Multicore processor architectures, for the most part, can be considered the leading edge of system-on-a-chip technology. Different portions of the same chip handle processing tasks independently and in parallel, which offer systems designers not only vastly more performance and functionality than they have had in the past, but also reduced size, weight, and power consumption of embedded computers.

“The trends are for more compute power-more MIPS per watt,” says Grant Courville, director of worldwide applications engineering at QNX Software Systems in Ottawa. “There is a huge move to multicore because you can get close to the same computer performance at a fraction of the power.

“Complexity has always been there, but multicore is accelerating that,” Courville continues. “Until now functionality has been divided on a per-slot basis, but now you can actually do more per slot. As a result, application density per slot is going up.”

These kinds of technology advancements have a direct bearing on software development. Put simply, an increasing number of small, complex computer-hardware architectures means there is a need for vastly more software to run them. “We have an implosion of hardware, and an explosion in software,” points out Robert Day, vice president of marketing for LynuxWorks Inc. in San Jose, Calif.

Software complexity

Like it or not, software providers have to find ways to deal with multicore and multiprocessor embedded computing architectures. Consider a passenger jetliner. In years past, the aircraft had flight-control computers that ran only flight-critical software necessary to keep the plane safely in flight. These tasks were considered far too important to share the computer hardware with other software that might not be crucial for keeping the plane in the air. Additional avionics tasks such as navigation, communications, or passenger entertainment, ran on separate computer systems.

Today, aircraft designers no longer have the luxury of operating several computer systems; there just is not enough room on the platforms as the need grows for additional functionality. To conserve size, weight, and power, they are forced to run a wide variety of applications, such as flight control, communications, and navigation, on the same computer.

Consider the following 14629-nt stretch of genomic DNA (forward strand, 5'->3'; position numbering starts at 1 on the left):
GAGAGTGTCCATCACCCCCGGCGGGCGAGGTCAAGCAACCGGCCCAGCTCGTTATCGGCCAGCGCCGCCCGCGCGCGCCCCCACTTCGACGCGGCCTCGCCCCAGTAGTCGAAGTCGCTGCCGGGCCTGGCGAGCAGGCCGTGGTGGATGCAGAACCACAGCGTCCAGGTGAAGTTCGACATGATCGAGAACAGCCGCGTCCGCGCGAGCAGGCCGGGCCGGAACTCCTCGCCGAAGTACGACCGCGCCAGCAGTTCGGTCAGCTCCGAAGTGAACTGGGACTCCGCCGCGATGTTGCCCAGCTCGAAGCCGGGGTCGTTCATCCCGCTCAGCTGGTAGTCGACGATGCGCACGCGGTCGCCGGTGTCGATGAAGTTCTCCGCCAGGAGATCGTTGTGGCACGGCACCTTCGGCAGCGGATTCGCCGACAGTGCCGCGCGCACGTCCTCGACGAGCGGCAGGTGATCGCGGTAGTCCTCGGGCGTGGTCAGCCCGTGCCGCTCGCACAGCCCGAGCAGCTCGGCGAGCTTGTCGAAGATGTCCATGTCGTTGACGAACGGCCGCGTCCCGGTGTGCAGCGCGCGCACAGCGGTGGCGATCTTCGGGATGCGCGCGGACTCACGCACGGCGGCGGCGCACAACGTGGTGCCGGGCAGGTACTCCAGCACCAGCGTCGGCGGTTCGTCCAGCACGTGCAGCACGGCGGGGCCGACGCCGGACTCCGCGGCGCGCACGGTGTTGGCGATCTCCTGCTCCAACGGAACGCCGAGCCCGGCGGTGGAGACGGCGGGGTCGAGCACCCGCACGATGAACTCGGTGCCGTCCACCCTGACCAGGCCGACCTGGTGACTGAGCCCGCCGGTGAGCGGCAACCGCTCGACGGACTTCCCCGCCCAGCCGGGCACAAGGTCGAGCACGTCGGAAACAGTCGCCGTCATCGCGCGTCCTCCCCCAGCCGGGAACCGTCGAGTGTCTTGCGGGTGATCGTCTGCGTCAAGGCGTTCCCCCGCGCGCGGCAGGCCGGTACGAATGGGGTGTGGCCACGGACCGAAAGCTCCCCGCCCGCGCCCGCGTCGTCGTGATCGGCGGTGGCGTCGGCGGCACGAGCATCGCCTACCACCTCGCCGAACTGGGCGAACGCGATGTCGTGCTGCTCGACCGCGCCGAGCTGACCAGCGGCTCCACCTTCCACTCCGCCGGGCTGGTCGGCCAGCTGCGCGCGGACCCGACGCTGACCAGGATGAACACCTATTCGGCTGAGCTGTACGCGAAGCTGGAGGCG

“Let’s take the Boeing 747 cockpit, for example. That airframe is close to 40 years old. Today there are many features that were not on the first models. The physical cockpit has not changed in size, but they need to shoe-horn things in to improve functionality; now resources are shared,” says Todd Brian, product marketing manager for the embedded systems division of Mentor Graphics Corp. in Wilsonville, Ore.

“Rather than a discrete function, one hardware platform does more than one task; you have to do multiple software systems on a single hardware platform” says LynuxWorks’ Day. “Hardware consolidation from a software standpoint means multiple applications are using the same processor and/or peripheral hardware.”

As a result, one of the chief challenges for real-time embedded software developers is “supporting multiple processors in a more elegant way,” Day says.

In the partitioning that the Mentor Graphics memory management unit-enabled secure/safe kernel enforces, even Mentor’s own middleware is partitioned from the kernel; the middleware and tasks are partitioned from each other. Each component is partitioned from the other and cannot influence, detect, or even see what other components are doing.
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Basing products on the open-system Linux operating system helps LynuxWorks users attack new multicore and multiprocessing systems by providing a way to reuse relatively old software code and also to continue using existing software programs that are appropriate to the tasks at hand. “Our adherence to open-systems standard software helps our customers run off-the-shelf software as well as their proprietary applications,” Day says.

The challenges of rising system complexity for software developers cannot be understated. “There is a movement to more complex systems, and the operating system is forced to take on a larger role in managing that complexity,” says Green Hills’s Kleidermacher.